The presidential majority’s parties, Renaissance, part of the liberal Renew Europe (RE) group, is trailing far behind at 14.60%, losing an estimated 9-10 seats in the EP. Nearly all major RE national delegations are likely to face a similar fate which should allow the French delegation to maintain their position as the leading force within their, nevertheless weaker, EP group.

Slightly behind the majority party, at 13.8%, comes the center left Parti Socialiste and allies, affiliated with the Socialists & Democrats group. Emerging as the leading force on the left, the PS is earning additional seats in the EP.

Fourth comes La France Insoumise, affiliated to The Left in the EP, which is also gaining new seats.

The French conservatives Les Républicains, members of the European People’s Party – have reached only 7.20% of the vote, losing seats in the EP.

The French Greens (far behind their 2019 results) and the new radical right list Reconquête, which should join the Eurosceptic European Conservatives and Reformists group, have each earned 5 seats.


What it means for France in the EU

During the previous post-EU elections negotiations of key EU top jobs, Emmanuel Macron played a significant role, being credited as the kingmaker. He installed German Christian-Democrat Ursula von der Leyen as President of the European Commission, and obtained a strategic portfolio covering the internal market, digital affairs and defense for French Commissioner Thierry Breton, along with securing the Council Presidency for Belgian liberal Charles Michel.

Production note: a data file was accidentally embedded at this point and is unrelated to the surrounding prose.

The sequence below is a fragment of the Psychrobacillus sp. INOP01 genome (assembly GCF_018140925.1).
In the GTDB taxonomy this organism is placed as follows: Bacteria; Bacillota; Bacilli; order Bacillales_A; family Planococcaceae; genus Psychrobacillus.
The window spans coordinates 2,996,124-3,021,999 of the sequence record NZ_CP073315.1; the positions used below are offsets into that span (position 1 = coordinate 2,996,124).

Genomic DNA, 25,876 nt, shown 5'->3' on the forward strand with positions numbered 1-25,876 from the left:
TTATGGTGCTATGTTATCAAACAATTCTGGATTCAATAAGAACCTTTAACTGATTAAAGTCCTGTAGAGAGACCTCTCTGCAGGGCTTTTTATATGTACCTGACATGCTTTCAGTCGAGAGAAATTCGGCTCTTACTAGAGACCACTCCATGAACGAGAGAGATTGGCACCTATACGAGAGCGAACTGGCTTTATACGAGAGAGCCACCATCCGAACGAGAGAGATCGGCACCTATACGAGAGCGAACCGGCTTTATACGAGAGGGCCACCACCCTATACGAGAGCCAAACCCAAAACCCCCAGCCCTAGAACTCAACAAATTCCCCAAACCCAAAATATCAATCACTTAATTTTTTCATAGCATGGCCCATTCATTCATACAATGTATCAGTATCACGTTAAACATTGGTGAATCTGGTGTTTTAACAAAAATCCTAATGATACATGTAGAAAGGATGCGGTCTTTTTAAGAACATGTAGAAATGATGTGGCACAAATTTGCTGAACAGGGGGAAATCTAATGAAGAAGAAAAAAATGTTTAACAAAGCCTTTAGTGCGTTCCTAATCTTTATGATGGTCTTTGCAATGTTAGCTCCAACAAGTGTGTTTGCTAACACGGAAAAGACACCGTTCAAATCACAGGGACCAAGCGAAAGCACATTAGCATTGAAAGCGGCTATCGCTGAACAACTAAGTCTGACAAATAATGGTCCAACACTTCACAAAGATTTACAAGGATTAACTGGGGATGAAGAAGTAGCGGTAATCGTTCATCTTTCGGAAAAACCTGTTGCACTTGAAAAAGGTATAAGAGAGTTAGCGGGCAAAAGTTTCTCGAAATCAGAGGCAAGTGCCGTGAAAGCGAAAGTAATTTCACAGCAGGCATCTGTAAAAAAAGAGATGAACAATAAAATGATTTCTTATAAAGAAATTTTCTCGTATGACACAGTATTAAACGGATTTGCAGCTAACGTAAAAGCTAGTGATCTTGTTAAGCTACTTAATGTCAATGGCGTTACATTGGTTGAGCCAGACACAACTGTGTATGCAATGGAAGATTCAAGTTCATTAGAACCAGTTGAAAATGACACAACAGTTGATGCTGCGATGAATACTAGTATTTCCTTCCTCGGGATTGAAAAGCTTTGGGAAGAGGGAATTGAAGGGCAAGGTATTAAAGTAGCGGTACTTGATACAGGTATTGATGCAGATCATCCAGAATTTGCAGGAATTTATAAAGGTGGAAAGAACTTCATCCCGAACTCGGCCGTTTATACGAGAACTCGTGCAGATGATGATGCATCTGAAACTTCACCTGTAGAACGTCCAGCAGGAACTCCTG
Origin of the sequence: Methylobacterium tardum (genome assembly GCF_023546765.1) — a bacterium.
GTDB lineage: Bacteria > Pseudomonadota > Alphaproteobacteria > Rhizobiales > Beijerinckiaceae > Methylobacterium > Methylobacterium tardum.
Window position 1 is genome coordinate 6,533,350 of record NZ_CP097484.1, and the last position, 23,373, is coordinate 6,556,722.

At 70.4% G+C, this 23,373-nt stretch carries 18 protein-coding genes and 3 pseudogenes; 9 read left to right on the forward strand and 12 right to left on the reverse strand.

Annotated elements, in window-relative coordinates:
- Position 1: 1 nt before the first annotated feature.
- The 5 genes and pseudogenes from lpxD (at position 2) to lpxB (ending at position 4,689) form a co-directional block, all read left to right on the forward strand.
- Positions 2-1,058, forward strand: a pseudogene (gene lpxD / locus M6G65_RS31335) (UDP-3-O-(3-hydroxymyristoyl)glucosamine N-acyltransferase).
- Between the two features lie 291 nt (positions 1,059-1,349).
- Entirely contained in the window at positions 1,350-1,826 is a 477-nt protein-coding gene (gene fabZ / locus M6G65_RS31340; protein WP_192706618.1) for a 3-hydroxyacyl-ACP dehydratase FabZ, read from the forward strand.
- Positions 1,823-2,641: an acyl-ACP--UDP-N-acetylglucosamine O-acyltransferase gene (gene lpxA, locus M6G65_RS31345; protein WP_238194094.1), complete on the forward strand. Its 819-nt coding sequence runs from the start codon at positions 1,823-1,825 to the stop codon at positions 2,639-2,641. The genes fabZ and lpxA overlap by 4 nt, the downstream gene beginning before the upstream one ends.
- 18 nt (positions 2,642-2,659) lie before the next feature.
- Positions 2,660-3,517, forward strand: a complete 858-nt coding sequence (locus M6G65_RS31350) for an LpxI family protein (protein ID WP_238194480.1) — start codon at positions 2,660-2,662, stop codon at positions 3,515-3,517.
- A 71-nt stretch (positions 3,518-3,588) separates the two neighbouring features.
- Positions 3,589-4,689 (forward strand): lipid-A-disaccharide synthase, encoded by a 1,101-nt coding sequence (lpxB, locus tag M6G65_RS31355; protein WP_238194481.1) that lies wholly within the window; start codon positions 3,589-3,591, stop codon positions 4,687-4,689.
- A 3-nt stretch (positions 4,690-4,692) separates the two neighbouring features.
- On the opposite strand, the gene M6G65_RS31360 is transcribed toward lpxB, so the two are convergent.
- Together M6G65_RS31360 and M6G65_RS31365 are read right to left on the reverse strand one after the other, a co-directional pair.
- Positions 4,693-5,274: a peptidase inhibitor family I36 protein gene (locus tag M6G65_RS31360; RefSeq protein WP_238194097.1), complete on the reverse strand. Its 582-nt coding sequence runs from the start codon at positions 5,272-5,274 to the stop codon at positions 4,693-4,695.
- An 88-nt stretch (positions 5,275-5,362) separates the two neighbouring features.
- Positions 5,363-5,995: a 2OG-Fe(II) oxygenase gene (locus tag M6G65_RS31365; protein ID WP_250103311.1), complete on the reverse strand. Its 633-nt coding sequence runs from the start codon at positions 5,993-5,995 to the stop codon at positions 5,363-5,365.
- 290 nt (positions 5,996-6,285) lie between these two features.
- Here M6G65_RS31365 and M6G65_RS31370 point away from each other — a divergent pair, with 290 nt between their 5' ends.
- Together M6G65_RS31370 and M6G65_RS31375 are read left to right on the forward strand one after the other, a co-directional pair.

Macron is now in a weak position and could be even in a much weaker position if he loses the legislative elections. However, even in this scenario, foreign and, to a lesser extent, EU affairs remain within the scope of competence of the President.

The French President can still rely on France’s strategic importance in the EU, economically politically and demographically. The recognition he has earned as a defendant of a more integrated Union in sovereign domains such as defense, industry and economic affairs, could also add up to help him retain some leverage in the upcoming negotiations.


Macron is now in a weak position and could be even in a much weaker position if he loses the legislative elections. However, even in this scenario, foreign and, to a lesser extent, EU affairs remain within the scope of competence of the President.


Simultaneously, the prospects do not look any brighter for his peers in Council to assume a leading role in the negotiations either. Domestic issues have limited the German Chancellor’s ability to exert the same level of influence in EU affairs as it traditionally has, whereas other larger countries are caught up in fragile government coalitions (e.g., Spain, Poland) or are politically in the minority in Council (e.g., Italy).

In the longer term, France’s capacity to leverage the EU decision-making process will also heavily depend on domestic political developments, particularly whether the scenario of snap legislative elections becomes a reality.

A more comprehensive analysis of the whole EU elections results, and potential consequences will be provided in the coming week.